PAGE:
Cut and Paste Info on Slavery

by Matt Slick
11/14/2019

 

See also the section on Slavery.

  1. Slavery, types of
    1. chattel slavery, plantation slavery, forced labor, child labor, temporarary indentured servitude, punishment for crime, prisoners of war, selling children to pay debts,
  2. Biblical teaching on Slavery
    1. When a slave was freed, he was to receive gifts that enabled him to survive economically (Deut. 15:14).
    2. A slave could voluntarily decide to stay as a slave (Deut. 15:16-17)
    3. ​The slave was required to participate in religious observances (Gen. 17:13; Exodus 12:44; Lev. 22:11).
    4. A slave could inherit property (Gen. 15:3)
    5. A master who punished his slave who then died, was to be punished himself (Exodus 21:20).
    6. ​The slave was a member of the master's household (Lev. 22:11).
    7. ​The slave was required to rest on the Sabbath (Exodus 20:10; Deut. 5:14).
    8. A person could sell himself into slavery (Lev. 25:39; Deut. 15:12)
    9. An escaped slave was not to be returned as was property (Deut. 23:15–16)
    10. A slave could become free after six years of service (Exodus 21:2; Deut. 15:12), in the year of Jubilee (Lev. 25:10, 13), the marriage of the master's son or if refused was then set free (Exodus 21:7-11), due to injury (Exodus 21:26-27), and by purchasing his own freedom (Lev. 25:47).
    11. Could go to war (Genesis 14:14)
    12. Could inherit property (Genesis 15:2-3)
    13. Could be in control of entire households (Gen. 24:2)
    14. Slaves were sometimes trusted advisors (1 Sam. 9:5-10)
    15. Slaves as property (Lev 25:46 See also Ex 21:32; Lev 25:39-42 Fellow Israelites were not to be regarded as property.)
    16. Kidnapping someone to make them a slave was prohibited (Amos 1:6) and was punishable by death (Deut. 24:7; Exod. 21:16
    17. Slaves could be acquired from the nations around Israel (Lev. 25:44-46; Ecc. 2:7)
    18. People taken in a time of war could be slaves (numbers 31:9-11, 32-35; Deut. 20:11-14; 21:10-14)
  3. Does the Bible approve of slavery?
    1. The Bible does not approve of slavery. It permits it. God allowed slavery to exist in both the Old and New Testament times. But this does not mean that slavery was system that God wanted. Slavery was an invention of fallen man - not of God. Nevertheless, God allowed it to exist the way He allows other things to exist that He does not approve of such as murder, lying, rape, theft, etc.  And, the Bible provides restrictions on slavery including treating them fairly (Lev. 25:43, 53).
  4. Beating a slave
    1. Corporal punishment was a common practice in the Ancient Near East.  Both free and slaves were subject to it (Deut. 25:1-3; Exod. 21:20-21; Prov. 22:15; 23:13-14; 26:3). So, there was equal punishment between slaves and non-slaves. Furthermore, a rod is not a lethal weapon. In the context of the Ancient Near East, it was meant as an instrument of discipline. The application of the rod by the master upon the slave who did not die, but had been disciplined, was an indication not of homicide, but of disciplinary intention. The master was then given the benefit of the doubt. But if the slave died, it was considered a homicide, and the master was to be executed (Exod. 21:12). If the slave was injured by losing an eye or a tooth, the slave was to be set free (Exodus 21:26-27). This strongly supports the idea that it was not okay to beat slaves arbitrarily or harshly.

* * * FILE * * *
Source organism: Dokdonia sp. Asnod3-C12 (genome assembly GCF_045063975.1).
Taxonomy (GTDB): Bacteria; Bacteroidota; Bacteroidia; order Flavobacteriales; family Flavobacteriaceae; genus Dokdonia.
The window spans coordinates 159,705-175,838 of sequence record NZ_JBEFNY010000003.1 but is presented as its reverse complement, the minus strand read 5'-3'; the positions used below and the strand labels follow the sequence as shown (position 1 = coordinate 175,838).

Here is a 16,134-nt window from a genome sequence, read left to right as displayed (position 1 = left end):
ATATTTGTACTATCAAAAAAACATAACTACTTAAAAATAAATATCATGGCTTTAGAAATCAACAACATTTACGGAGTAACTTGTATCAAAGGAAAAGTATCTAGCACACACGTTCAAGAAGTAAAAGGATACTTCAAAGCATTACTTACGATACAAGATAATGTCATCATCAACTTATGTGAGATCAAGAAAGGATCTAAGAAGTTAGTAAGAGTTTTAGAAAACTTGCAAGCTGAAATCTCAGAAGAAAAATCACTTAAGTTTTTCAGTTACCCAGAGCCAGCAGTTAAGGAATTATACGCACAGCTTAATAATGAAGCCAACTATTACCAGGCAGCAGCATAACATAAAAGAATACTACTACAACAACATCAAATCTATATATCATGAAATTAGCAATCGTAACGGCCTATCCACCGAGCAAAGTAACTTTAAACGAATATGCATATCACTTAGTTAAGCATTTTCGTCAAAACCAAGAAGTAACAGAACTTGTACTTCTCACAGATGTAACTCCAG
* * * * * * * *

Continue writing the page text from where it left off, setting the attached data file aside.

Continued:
5. Chattel Slavery
    1. Where chattel slavery meant that the person who is serving as a slave had no rights at all, biblical slavery was different. Should a slave escape his abusing master, he was not to be returned as was property (Deut. 23:15-16). Upon being freed, a slave was to receive gifts that enable him to survive economically (Deut. 15:14). Slaves were members of the masters household (Lev. 22:11), who could inherit property (Gen. 15:2-3), and be in control of entire households (Gen. 24:2). Slaves were not to be treated severely (Lev. 25:43, 53) and punishment that resulted in the death of the slave could result in the execution of the master (Exodus 21:20). So, though slavery was a reality in the ancient Near East, the kind that was recorded in the Bible was not chattel slavery, the kind that was practiced in the Americas not so long ago.
  6. Rights and privileges of slaves
    1. Scripture says the slave was a member of the Masters household (Lev. 22:11), was required to rest on the Sabbath (Exodus 20:10; Deut. 5:14), and participate in religious observances (Gen. 17:13; Exodus 12:44; Lev. 22:11). Biblically, property was to be returned to the owner. But the extradition of slaves was prohibited, and they were granted asylum (Deut. 23: 16-17), revealing that they were not property in the chattel sense. The servitude of the Hebrew debts labeled limited to six years (Ex. 21:2; Deut. 15:12). This is vastly different than the chattel slavery of the United States and Europe not so long ago.